Crane slings

Steve Connally

Well-Known Member
I personally don't like hollowbraid slings since the grab, pick, get stuck on bark and tend to be slippery to the touch which makes them cinch really aggressively. That makes them harder to untie than a more round, firmer material.
Gotcha, yes there is a tendency to pic a bit but I haven't found a pic that I couldn't work back in. I see what you are saying about the grab. For me the great thing about a cow hitch. So easy to untie no matter how bad its grabbing. Those firm slings do take a bit to get a good hand. Very stiff out of the box. I haven't been comfortable putting a timber hitch on them until they are a little but more malleable. They certainly all have pros and cons. I'm very lucky to have all of the above in the box and use each for the application they are best for.
 

Steve Connally

Well-Known Member
I have used this method for a long time with out incident.
Everyone I talk to has nothing but a shoulder shrug in response to what happened. It wasn't a huge taper, wasn't slippery bark. They were set and dressed. Pretensioned to make sure the shackles didn't roll. Cant tell you what happened.
 

allmark

Well-Known Member
Everyone I talk to has nothing but a shoulder shrug in response to what happened. It wasn't a huge taper, wasn't slippery bark. They were set and dressed. Pretensioned to make sure the shackles didn't roll. Cant tell you what happened.
Its frustrating when you cant find a reason for something going wrong. Thank you for sharing it will definitely be something to keep an eye on. I usually only use it when it is a big piece the sling wont fit around singularly.
 

pctree

Well-Known Member
We use the handshake or what we call the bridal with our chains on big wood day in day out and have never had an issue. I like it because its so quick to set and picks the wood with no tilt, it always worries me as I'm cabling up to get a piece off the cut and it is tilting and you are close to your limit and you haven't lifted it yet. When bricked it just floats off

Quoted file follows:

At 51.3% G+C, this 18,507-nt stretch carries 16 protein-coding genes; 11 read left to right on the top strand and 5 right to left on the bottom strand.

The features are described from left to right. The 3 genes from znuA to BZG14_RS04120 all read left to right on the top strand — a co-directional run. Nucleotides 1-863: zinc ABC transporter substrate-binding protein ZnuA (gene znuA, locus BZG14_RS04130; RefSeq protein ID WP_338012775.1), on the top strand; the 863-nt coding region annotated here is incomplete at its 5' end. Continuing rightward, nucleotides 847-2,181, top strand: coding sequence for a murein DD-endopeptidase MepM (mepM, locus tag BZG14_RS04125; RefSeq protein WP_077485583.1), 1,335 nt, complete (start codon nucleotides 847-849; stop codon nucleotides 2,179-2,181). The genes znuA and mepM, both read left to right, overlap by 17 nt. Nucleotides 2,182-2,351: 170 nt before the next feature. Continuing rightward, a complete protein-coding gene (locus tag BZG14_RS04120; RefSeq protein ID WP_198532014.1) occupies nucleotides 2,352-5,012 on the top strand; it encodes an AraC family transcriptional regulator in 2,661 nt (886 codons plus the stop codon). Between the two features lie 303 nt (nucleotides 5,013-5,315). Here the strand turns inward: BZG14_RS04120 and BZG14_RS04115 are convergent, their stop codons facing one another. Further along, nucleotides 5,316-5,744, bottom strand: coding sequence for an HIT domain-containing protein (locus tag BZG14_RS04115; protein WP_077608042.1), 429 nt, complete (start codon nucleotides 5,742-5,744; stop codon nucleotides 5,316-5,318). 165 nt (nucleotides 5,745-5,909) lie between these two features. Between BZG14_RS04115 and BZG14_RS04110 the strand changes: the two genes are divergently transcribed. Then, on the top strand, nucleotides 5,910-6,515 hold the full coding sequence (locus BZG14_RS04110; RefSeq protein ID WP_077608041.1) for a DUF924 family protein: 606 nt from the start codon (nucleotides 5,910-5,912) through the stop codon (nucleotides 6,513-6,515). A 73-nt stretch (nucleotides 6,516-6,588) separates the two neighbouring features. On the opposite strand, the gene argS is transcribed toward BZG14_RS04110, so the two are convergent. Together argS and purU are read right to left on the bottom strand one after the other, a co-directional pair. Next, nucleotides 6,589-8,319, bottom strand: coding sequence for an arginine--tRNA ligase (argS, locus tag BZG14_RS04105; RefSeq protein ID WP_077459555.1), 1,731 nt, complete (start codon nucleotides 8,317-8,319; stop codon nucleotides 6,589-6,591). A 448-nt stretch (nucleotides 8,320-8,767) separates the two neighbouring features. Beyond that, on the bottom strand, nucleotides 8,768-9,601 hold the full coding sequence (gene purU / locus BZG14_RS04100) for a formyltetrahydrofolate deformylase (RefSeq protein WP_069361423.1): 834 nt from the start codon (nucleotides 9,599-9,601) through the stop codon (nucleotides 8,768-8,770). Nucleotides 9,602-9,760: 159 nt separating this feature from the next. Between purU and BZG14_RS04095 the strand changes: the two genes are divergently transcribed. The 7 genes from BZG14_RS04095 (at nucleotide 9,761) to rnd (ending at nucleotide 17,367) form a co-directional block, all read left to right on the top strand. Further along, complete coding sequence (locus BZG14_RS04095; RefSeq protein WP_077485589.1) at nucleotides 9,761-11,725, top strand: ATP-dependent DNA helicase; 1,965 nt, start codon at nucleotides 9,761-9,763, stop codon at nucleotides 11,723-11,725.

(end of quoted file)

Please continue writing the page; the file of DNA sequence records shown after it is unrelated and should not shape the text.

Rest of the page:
craneguy1

Well-Known Member
Thanks for the info guys...but i'm failing to understand how the "secret handshake"method makes it any easier and albeit possibly unsafe for the climber than using the method i already use with easy to use cables, when we do double choke.
 

treebilly

Well-Known Member
The secret hand shake makes the cable, sling, or chain a bit longer. You use less in the set up. Also is a bit faster. I’ve done it and it worked like a charm.
 

pctree

Well-Known Member
Ill see if I can get a quick video of us setting chains and explain what I see as the benefits. If we work tomorrow ill get it but I'm praying for rain as this has been a shit week at the end of a shit year....
 

treebilly

Well-Known Member
Looking like rain tomorrow for me Paul. You’ll either get it a few hours before or a few hours after I do.
 

grappleyarder

Active Member
I have used this method for a long time with out incident.
In the woods we called this a "Bridle" and was used to great advantage in larger timber. 1/2 the load per sling, sling (choker) does not have to be long enough to encircle the entire diameter.

We use the Morgan Thompson chain slings and as Allmark have had no problems, but the chain slings can have a little more bite than other styles. These chains are not that long so the length advantage is useful as well in larger stems. However, you do not have the redundancy of using two separate slings, any failure in either of the slings or connectors leads to a drop...
 
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